Published: March 10, 2011 | Comments (1)
Frontline supervisors are valuable assets of any call center. They have their fingers on the pulse of what’s going on with the center, overseeing how the agents are interacting with the customers and listening to what those customers are saying. As they have direct experience working with agents (and were often agents themselves at one point), they can offer experience that those outside the company might not have. So, when a leadership position opens up, the organization should look at its roster of supervisors; they can be ideal candidates for assuming higher-level roles – in the call center and beyond.
But transitioning supervisors into management positions is not always an easy thing to do. It all depends on choosing the right supervisors to promote and ensuring that they receive the proper training.
Joan Scazzaro, Director of Customer Service, Inside Sales and Retail Sales for Bright House Networks, is very familiar with the process of moving supervisors into management positions. And she fully appreciates the background that supervisors have and can bring to a new in-house position over external candidates.
“The benefits of promoting internal employees to management is the job knowledge they bring with them to the leadership role,” Scazzaro says. “Our business is very complex and it can take external hires much longer to get up to speed on our policies and procedures than an internal hire.”
Selecting the Right Candidates for Advancement
But in order to move a supervisor into a new position, you must first have a strong pool of candidates to choose from. One of the ways to ensure this is to continually provide supervisors with performance feedback, development opportunities, and training.
Scazzaro says her organization has an internal “university,” allowing employees to receive supplemental training throughout the year. Additionally, she suggests those supervisors that show interest in pursuing a management role, or who demonstrate the necessary strengths, be given the opportunity to practice some of the skills and responsibilities that would be required in a leadership role.
Such activities can provide management with insight as to which supervisors would be ideal candidates for advancement – and which ones aren’t. “Individuals that were promoted to a management role and struggled were not developed to obtain the skills they would need to be a successful manager,” Scazzaro says. “Some individuals want the promotion without having the skills necessary to be successful out of the gate, and that is when challenges arise.”
New Position, New Challenges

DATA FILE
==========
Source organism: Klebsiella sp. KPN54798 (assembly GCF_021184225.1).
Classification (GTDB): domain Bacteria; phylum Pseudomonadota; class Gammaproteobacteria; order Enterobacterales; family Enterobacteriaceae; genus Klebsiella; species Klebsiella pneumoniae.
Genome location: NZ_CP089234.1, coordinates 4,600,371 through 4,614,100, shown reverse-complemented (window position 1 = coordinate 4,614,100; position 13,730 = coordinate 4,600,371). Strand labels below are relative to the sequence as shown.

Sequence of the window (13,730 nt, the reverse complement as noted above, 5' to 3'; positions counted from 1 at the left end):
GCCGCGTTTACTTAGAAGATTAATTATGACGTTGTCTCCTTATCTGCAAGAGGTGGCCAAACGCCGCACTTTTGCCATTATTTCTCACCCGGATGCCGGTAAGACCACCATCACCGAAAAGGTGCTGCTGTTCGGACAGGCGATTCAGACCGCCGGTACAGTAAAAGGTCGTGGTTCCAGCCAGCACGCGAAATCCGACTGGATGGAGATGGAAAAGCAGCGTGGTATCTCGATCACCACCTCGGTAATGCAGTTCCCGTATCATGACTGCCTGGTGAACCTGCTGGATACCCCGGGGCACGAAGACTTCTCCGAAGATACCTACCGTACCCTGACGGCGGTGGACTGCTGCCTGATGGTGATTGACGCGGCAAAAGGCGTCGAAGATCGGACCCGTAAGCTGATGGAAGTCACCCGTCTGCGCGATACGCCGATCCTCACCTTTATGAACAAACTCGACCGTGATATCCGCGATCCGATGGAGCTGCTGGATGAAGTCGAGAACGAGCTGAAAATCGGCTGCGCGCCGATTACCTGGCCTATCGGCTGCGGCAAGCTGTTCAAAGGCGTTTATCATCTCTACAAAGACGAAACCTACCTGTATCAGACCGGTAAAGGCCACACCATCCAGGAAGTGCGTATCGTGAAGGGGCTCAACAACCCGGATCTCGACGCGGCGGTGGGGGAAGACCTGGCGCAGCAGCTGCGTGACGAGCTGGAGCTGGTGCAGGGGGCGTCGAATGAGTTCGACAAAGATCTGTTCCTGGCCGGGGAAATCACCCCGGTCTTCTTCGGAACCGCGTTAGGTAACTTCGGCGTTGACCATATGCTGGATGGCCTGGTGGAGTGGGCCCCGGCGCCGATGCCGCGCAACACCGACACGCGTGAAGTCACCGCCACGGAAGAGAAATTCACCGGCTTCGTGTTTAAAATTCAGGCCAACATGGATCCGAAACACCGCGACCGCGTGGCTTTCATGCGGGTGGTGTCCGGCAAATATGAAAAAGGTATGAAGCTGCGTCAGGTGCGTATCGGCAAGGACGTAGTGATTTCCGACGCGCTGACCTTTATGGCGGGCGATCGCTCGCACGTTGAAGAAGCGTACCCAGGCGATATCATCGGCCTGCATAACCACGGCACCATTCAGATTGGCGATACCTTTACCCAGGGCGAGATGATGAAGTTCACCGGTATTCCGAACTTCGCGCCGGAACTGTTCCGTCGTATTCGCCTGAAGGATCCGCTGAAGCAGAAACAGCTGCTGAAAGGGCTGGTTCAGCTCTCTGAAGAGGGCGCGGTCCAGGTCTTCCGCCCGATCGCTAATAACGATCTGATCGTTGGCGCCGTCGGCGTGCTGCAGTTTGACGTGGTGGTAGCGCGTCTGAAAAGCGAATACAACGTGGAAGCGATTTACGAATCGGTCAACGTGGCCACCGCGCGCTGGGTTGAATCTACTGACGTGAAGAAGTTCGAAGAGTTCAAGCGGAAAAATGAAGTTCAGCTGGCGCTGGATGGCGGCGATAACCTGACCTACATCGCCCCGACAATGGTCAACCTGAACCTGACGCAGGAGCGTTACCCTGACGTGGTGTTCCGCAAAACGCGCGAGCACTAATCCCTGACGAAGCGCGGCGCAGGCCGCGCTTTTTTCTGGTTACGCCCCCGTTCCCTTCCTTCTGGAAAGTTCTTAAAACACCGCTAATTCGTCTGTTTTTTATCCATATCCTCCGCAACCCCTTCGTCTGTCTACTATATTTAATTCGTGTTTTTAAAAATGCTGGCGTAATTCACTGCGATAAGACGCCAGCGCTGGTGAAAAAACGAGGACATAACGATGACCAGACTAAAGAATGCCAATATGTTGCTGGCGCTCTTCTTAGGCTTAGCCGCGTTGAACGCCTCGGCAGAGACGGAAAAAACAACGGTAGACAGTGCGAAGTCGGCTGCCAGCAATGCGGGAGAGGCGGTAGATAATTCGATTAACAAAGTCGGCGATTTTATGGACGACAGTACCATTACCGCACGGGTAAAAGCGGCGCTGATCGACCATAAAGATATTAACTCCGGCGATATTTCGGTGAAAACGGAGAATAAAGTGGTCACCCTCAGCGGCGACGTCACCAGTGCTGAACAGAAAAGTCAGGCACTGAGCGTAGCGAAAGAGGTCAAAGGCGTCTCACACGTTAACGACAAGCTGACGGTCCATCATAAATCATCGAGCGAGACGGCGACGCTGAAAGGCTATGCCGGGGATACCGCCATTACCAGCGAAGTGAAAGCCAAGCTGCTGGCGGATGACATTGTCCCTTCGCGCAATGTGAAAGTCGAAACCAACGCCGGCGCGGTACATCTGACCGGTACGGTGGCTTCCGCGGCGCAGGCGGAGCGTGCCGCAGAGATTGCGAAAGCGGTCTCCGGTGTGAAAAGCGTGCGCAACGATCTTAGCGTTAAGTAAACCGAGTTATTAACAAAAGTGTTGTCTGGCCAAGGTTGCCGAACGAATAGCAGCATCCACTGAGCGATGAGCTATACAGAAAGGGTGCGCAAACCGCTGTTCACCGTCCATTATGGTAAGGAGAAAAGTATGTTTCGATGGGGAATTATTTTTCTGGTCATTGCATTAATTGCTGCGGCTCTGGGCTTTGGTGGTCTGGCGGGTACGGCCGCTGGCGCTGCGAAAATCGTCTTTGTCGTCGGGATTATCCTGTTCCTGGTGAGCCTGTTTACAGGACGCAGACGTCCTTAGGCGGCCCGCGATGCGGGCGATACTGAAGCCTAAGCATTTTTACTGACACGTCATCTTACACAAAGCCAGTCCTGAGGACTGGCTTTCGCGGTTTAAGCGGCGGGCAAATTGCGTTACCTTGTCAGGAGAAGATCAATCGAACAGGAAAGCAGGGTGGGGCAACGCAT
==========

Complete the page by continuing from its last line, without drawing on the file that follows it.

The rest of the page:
As long as the company has good training and development programs in place, the transition from supervisor to management should go smoothly. However, as with anyone taking on a new role, they might meet some challenges along the way.
According to Scazzaro, some of the more common challenges include dealing with difficult employee conversations, practicing situational leadership and maintaining good time management. Another difficulty they may face is having an increased disciplinarian role over agents who could have been their friends on the call center floor.
Scazzaro advises that such conversations with peers be kept objective and based on the individual’s performance, rather that personal. She says, “Most of these conversations revolve around skill sets and behaviors that affect performance. If the conversation can be structured with this in mind, it can be less challenging to have conversations with employees that were peers in the past.”
Ongoing Training and Development
Another potential difficulty is making sure that the training supervisors receive when taking on the new role stays with them throughout their tenure. Scazzaro suggests the key to this is proper follow-up. Continued training, observation and soliciting feedback are all methods for ensuring that employees maintain the skills and knowledge they learned during their transition.
It’s also important to make sure that the learning never stops. This can be accomplished by having ongoing discussions with each employee about the areas they’d like to develop and any areas that their managers think could be improved.
“It’s critical to obtain the employee’s feedback on areas they would like to develop in their current role and discuss what skills they may need if they’d like to progress to a higher-level position,” Scazzaro says.
Of course, it’s also important to make sure that the supervisors know the career paths available to them. While not all will be able to transition into management, just knowing that there are opportunities for advancement can be a boost to morale for everyone in the call center.